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Hour star Romola Garai criticises TV industry's obsession with women's body size


The Hour star Romola Garai has criticised the TV and movie industry's obsession with women's body size.

Garai, 30, who plays Bel in 1950s newsroom drama The Hour, has notched up starring roles in the likes of Emma and Atonement since landing a part in TV film The Last Of The Blonde Bombshells while still a student.

She told the Radio Times: "My weight was a very big issue when I started.

"I was then - and am now - a very normal size 10. But that's not acceptable. Everyone's aware of it.

"It's partly because fashion, film and television have become so interdependent. Increasingly, it's actresses doing the big fashion advertising campaigns and now there's no distinction between actresses and models.

"There's no way I could ring up a company that was lending me a red-carpet dress and say 'do you have it in a 10?' Because all the press samples are an 8 - I would say a 'small 8'. If you want the profile, you have to lose the weight."

Garai added: "It's difficult because if I refuse to do any magazines at all, my work, I think, would suffer in a very immediate way.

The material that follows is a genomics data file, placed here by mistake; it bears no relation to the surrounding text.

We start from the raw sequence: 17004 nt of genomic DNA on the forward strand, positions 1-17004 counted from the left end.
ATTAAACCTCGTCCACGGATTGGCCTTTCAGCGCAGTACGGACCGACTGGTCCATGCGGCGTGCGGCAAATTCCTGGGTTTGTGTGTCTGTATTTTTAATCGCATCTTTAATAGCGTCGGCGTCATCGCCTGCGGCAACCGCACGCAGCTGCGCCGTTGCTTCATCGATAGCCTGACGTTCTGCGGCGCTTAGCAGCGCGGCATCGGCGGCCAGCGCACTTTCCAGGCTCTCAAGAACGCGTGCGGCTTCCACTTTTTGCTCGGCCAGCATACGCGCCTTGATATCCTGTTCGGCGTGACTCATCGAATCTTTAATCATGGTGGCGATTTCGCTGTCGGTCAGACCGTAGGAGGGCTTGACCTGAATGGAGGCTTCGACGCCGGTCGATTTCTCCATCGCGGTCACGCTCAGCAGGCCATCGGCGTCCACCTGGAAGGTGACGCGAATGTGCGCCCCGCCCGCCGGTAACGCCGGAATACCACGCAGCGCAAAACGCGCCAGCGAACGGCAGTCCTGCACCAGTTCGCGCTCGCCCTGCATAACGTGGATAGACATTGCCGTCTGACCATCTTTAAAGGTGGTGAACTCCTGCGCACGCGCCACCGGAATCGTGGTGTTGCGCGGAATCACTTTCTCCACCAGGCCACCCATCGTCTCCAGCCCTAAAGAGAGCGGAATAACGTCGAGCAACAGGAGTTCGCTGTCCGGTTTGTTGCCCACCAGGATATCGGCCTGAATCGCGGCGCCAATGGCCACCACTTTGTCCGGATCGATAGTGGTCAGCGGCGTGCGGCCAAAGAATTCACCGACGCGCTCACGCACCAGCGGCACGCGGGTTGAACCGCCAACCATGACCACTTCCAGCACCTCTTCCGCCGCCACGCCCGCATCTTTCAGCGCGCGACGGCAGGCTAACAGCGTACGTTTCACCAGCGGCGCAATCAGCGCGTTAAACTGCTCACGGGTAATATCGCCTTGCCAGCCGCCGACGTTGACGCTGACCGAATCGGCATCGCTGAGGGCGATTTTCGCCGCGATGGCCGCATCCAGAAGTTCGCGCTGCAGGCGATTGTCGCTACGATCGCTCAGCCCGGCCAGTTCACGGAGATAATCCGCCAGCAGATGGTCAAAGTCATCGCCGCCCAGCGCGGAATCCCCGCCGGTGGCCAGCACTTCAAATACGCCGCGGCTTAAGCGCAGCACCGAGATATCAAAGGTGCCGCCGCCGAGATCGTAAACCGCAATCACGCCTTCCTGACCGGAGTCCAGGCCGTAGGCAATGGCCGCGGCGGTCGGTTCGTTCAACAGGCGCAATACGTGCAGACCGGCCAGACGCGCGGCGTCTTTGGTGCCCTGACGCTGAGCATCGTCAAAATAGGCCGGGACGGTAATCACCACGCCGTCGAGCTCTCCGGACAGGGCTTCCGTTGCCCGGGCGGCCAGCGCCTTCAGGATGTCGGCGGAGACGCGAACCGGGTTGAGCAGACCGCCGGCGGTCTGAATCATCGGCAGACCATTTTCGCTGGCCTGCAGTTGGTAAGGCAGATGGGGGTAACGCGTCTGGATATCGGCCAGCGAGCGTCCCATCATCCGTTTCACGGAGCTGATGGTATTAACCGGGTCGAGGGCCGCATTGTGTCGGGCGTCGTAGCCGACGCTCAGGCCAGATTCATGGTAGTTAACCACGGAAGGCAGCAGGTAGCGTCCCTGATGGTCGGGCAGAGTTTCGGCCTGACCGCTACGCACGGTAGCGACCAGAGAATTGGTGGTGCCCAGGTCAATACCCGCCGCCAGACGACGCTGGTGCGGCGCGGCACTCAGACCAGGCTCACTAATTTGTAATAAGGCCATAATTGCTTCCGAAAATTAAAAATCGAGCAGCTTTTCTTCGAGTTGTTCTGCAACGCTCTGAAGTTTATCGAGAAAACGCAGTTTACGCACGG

"But when I appear in these magazines, I know I'm being 'trimmed', I'm being airbrushed a lot. And I know that people are accepting those images and are under the impression that that is really how my body looks, that I'm hairless and sexless and weigh 90lbs.

"That really worries me. And I really don't know what to do, except talk about it."

Garai, the daughter of a journalist and a banker, said she could not understand it when women hanker after the 1950s era which her BBC2 drama, which drew comparisons to US show Mad Men and has returned for a second series, is set in.

She said of her alter-ego: "Bel is a sort of fantasy. There's no way she would have been in that position - producing her own show - at my age.

"She would have been there for a very long time and in a very lowly position before she was given that kind of opportunity. But it's a drama and Bel's a great character. So I'm not complaining."

She said: "I find it strange when women get nostalgic for that era. I can see - just about - that we have lost some of what might be called the security of being in the home, but what we've gained seems to me so much greater."

The actress told the magazine: "I'm a feminist. God, yes! A bra-burning, building-burning feminist.

"I was brought up with a very strong sense of what can happen if your society starts to chip away at the small victories women have won for themselves.

"I remember when I was about nine, there was a timeline of British history on the wall at school and 'votes for women' was about an inch before the end. We're just a hundred years into having any history of our own and I never forget that."